teaches them to be good citizens and get along with others. They would NOT see education as
contributing to inequality (along class, race, gender, etc. lines) but rather as serving the positive
function of the overall society.

Crime
As in Durkheim’s article, Structural-Functionalists view crime as a necessary part of society.
Through public outrage and legal punishment, the majority of people in a given society recognize,
accept, and adhere to a shared set of moral guidelines and rules. Without crime, there would be no
legal system or shared morals in our society. As well, a stable crime rate is a sign of a healthy
society. If the crime rate gets too high, people will lose trust and solidarity. If the crime rate is too
low, this suggests that people are either living under an authoritarian state (and have no freedom and
individuality) or there are no shared moral guidelines establishing what is right and wrong, moral
and immoral, normal and deviant.

Sports
Structural-Functionalists would say that sports serve important functions in our society and should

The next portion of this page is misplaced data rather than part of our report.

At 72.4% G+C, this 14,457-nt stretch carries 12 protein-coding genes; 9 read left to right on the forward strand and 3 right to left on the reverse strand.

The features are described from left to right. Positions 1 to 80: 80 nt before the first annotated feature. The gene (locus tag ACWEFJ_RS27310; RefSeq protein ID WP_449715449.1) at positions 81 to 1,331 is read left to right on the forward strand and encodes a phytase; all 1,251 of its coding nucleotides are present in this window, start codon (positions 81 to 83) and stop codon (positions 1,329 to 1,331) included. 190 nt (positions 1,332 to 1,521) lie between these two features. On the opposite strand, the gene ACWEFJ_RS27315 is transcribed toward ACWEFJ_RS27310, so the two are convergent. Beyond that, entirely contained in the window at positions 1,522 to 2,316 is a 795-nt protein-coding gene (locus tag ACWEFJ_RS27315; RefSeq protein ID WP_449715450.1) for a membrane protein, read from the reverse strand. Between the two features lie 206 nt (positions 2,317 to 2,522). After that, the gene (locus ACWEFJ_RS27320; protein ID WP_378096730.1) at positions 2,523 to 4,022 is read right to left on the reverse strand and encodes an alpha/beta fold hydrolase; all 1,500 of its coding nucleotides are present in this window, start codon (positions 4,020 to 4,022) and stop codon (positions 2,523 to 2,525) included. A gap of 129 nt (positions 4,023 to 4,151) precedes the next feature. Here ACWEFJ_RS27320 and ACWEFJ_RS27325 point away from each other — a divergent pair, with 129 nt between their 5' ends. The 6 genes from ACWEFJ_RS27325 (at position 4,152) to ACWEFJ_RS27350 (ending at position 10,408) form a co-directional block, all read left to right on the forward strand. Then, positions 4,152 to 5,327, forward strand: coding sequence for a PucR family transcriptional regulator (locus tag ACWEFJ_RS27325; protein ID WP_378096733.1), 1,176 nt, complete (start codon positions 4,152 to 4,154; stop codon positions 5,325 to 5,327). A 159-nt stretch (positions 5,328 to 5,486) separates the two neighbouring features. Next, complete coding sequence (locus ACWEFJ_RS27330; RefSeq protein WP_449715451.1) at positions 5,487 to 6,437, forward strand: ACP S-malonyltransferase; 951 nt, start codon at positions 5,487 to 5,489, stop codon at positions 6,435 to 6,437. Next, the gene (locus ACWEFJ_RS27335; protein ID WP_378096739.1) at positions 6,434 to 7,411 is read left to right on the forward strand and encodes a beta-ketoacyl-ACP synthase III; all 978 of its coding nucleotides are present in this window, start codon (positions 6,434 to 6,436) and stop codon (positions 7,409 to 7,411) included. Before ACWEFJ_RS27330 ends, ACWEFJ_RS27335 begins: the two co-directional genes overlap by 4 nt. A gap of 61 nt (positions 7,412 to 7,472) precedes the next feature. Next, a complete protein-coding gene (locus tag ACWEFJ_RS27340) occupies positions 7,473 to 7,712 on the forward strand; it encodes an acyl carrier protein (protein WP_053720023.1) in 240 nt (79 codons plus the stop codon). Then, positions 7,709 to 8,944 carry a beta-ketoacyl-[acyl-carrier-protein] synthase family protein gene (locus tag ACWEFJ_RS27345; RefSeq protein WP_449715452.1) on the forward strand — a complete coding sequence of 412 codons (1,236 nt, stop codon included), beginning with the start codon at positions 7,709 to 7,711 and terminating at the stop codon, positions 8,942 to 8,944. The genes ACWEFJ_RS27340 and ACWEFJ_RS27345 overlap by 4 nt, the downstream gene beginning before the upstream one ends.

be justly rewarded. In fact, a sports team is a microcasm of the broader society, where everyone
learns their roles and contributes to the broader running of the system (winning games). People
who are not as qualified or talented should not make it to the top ranks, and those who do must have
the best character, discipline, and skill level of all competing athletes. Durkheim would say that
sports serve the ritualistic function of keeping society bonded and people (fans and teams) in
solidarity with each other. Furthermore, Structural-Functionalists would say that when rapid social
change occurs (e.g. high school sports suddenly become commercialized), sports must make some
adaptations and changes but that they will survive and remain pretty much unchanged. The best
athletes deserve the money they get because they help us as a society determine who we are and
establish a sense of togetherness. “Role players” are never unfairly discriminated against but serve
a positive function for the team (e.g. being a practice player to help the first-string get better).